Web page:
Hong Kong Protests – Can Chinese Economy Survive?

  • The UK continues to use it to its advantage for economic purposes.
  • The current protests were predicted in the mid 1990s.
  • One of the biggest worries for Chinese officials would be any noticeable decline in the quality of life and lifestyle that Chinese nationals have been able to enjoy.

Hong Kong is presently experiencing a political crisis. Large scale use of law enforcement and military is being used to disperse the protesters. However, the system itself is failing and it will lead to additional protests. Historically, an achievement of the Freudo-Marxists was the quantum leap through the rationalistic outlook which had dominated in the Marxist tradition. Furthermore, the escalation of the crisis in Hong Kong is inevitable due to the bygone times and political reality of the Chinese territory.

The transfer of sovereignty over Hong Kong, commonly known as the handover of Hong Kong (or simply the Handover, also the Return in Communist China and Communist Hong Kong governments), occurred at midnight on 1 July 1997, when the United Kingdom ended administration for the colony of Hong Kong and passed control of the territory to China. Hong Kong became a special administrative region and continues to maintain governing and economic systems separate from those of mainland China.

The colonization of Hong Kong by Britain had a large impact on the region. Even though the territory went back to China in 1997, cultural and trade ties remained.  The UK continues to use it to its advantage for economic purposes. Besides Britain, the US has its own interests in Hong Kong, including trade and a political presence.

Both US Democrats and Republicans have expat party members in the region to promote their own party’s political agendas. Those factors are perfect conditions to contribute to anti-government protests. The current protests were predicted in the mid 1990s. As a child attending The Bishop Strachan School (a private Anglican school in Toronto, Canada), I experienced the massive influx of boarding students from Hong Kong. Their families were concerned about how China’s takeover of the territory was going to change the economic and political situation. They sent the children out of Hong Kong to Canadian private boarding schools and also started making large investments in Canadian real estate market, to avoid their capital being frozen or possibly seized by the Chinese government after the take over.

Meng Wanzhou (born February 13, 1972), also known as Sabrina Meng and Cathy Meng, is a Chinese business executive. She is deputy chairwoman of the board and chief financial officer (CFO) of China’s largest private company, the telecom giant Huawei founded by her father Ren Zhengfei.

Thus far, China has not successful maintained the “One Country, Two Systems” approach. It is clear China is going to force one system across the nation. The current trajectory will lead directly to Hong Kong losing additional freedoms that it used to enjoy.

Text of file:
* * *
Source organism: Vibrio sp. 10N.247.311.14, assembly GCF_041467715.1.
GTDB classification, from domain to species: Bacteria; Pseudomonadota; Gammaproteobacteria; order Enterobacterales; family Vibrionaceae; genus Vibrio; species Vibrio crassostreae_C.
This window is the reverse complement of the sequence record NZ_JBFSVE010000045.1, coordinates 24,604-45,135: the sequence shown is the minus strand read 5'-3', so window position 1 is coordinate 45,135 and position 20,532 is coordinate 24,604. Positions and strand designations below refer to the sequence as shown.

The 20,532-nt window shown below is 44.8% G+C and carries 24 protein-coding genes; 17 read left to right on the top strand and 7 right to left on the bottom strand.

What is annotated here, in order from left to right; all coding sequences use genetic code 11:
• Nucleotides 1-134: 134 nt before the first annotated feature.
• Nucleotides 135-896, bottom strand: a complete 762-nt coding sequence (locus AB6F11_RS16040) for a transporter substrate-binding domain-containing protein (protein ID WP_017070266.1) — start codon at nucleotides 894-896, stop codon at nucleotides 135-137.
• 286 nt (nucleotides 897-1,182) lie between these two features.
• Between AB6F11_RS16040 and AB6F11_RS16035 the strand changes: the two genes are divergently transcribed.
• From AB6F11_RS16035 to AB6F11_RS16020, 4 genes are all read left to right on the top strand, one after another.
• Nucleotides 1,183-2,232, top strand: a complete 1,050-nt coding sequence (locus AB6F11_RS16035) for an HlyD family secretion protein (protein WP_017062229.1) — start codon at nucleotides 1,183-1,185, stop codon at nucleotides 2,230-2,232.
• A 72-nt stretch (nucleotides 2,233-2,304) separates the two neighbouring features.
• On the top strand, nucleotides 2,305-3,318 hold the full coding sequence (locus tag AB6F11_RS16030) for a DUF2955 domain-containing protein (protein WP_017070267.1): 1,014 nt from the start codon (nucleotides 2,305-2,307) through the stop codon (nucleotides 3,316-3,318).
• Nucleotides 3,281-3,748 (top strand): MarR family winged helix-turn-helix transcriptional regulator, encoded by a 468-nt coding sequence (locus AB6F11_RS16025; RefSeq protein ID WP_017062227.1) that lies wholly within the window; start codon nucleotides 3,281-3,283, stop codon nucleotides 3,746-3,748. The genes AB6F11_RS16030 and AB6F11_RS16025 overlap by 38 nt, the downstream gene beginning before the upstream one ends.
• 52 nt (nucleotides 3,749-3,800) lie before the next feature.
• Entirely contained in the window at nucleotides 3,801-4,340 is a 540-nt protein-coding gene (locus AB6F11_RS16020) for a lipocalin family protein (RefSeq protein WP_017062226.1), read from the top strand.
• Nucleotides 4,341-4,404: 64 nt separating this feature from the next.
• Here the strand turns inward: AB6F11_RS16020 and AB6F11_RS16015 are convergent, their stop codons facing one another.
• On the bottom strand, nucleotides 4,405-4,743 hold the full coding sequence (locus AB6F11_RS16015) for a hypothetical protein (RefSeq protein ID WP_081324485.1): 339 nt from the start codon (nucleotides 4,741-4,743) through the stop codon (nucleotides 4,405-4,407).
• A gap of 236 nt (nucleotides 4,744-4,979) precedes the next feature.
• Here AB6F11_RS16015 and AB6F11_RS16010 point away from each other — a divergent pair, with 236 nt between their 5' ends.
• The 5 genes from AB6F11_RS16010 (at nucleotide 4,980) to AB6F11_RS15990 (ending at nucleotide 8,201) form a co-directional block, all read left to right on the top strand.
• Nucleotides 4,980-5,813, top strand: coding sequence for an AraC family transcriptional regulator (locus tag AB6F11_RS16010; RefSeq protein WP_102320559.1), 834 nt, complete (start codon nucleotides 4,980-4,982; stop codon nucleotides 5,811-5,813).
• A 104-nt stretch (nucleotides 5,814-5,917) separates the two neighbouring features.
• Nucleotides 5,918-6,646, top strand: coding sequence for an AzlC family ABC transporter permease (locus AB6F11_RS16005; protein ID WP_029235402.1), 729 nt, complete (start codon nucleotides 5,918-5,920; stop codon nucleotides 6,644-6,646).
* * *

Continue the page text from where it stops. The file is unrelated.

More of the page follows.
China is in a precarious position. Over the past 20 years China provided convenient, cheap labor in exchange for foreign investments. This strategy is good for a flexible nation willing to accommodate the needs of foreign investors, but it does not work if China wants to position itself as a global influencer. Currently, even though China has been trying to diversify its portfolio outside of manufacturing, it is not enough to change the global view of them at this time. Sanctions imposed against Huawei and the pending extradition to the US top executive Sabrina Meng Wanzhou, signals a downturn to the Chinese economy. The US-China tariff trade war is not aiding the Chinese economy either.

The Belt and Road Initiative (BRI) is a global development strategy adopted by the Chinese government involving infrastructure development and investments in 152 countries and international organizations in Asia, Europe, Africa, the Middle East, and the Americas. “Belt” refers to the overland routes for road and rail transportation, called “the Silk Road Economic Belt”; whereas “road” refers to the sea routes, or the 21st Century Maritime Silk Road.

One of the biggest worries for Chinese officials would be any noticeable decline in the quality of life and lifestyle that Chinese nationals have been able to enjoy due to the manufacturing “deal” of the past two decades. The trade war could cause economic stagnation and the downturn will not be met favorably by the populous.

The open economy approach China is promoting to attract additional foreign investments into areas outside of manufacturing might grind to a halt due to the trade war. Many investors would not want to invest in an economic situations perceived as unstable. China’s One Belt, One Road initiative, the resurrection of the silk road, is the right direction for them, however they face a Russia that is looking to expand its own geopolitical interests and global dominance.

China is facing challenges and it is unknown if the Chinese economy can withstand it. It is doubtful that in the short term China will achieve it’s ambitions to become the number one global economy, based on the current situation.

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Christina Kitova

I spent most of my professional life in finance, insurance risk management litigation.

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